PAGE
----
Working on using an SBC2 on battery power to log a number of physiologic variables which would be EKG, respiration, body movement (with spatial 3/3/3), body temperature and external sound level, light intensity and temperature. Also plan on using Phidgets GPS for plotting location and as a precise time source (when GPS signal available). Have already built the EKG amplifier but just need to redesign it for minimum power consumption. All data would be stored to a flash drive in one of the USB slots.
This unit is to replace heart rate and movement sensors from the now defunct company HeartLink which are essentially a Polar watch HR sensor with movement detection. SBC2 is not the most compact device to use and might have a hard time to convince patients to wear the hardware for 24 hours, but it's by far the simplest development environment I've come across (an earlier attempt to use the Stellaris evaluation kit crashed and burned as it was too much to attempt using low level programming given the amount of time I can devote to programming). Have ambulatory wireless accelerometers based on Freescale Zigbee development boards but they use an 8 bit processor and are only usable in my house.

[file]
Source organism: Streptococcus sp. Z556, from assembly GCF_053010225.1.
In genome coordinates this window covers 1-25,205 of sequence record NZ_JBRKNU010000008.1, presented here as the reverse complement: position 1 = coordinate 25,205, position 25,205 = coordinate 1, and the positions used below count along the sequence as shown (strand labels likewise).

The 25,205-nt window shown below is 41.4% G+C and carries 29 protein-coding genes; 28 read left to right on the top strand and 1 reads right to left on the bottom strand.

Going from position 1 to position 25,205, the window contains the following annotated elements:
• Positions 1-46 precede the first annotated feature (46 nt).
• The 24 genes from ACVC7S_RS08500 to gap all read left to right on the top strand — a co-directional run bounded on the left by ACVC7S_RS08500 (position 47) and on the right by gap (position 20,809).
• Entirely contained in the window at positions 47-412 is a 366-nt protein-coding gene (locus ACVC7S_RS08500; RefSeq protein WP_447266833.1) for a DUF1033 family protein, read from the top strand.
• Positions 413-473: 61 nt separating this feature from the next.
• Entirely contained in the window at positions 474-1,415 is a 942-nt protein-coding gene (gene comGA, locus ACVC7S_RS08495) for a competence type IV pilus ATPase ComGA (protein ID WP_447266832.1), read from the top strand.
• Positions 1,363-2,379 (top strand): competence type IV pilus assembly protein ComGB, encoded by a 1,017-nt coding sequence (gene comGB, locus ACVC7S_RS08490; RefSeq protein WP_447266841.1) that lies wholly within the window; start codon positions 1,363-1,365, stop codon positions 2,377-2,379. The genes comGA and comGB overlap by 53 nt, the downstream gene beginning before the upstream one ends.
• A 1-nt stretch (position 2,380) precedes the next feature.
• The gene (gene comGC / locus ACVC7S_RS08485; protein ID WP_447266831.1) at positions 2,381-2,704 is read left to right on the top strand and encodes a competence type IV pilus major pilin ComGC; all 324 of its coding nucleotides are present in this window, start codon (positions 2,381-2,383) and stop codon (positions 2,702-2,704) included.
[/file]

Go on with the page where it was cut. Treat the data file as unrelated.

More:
Main problem I can see now is power consumption as the SBC2 draws 100 ma from a 6 V supply when communicating with it via putty and web interface and will likely need 200-300 ma with all sensors being sampled.
All programming is being done in C for the SBC2 portion and VB6 for the offline data analysis. The only sensor that Phidgets doesn't have appears to be a stretch sensor which is needed to monitor respiration (use a flexible band snuggly attached around the chest at end expiration). The 1 lb FSR incorporated into an elastic strap produced only a very low respiration related signal and was very chest-position dependent.
Just putting this project out there to find out if:
(a) anyone else has done anything like this as I don't like reinventing the wheel
(b) finding out what experience people have had using SBC2 in battery powered applications.
The final version of the project will be all open source.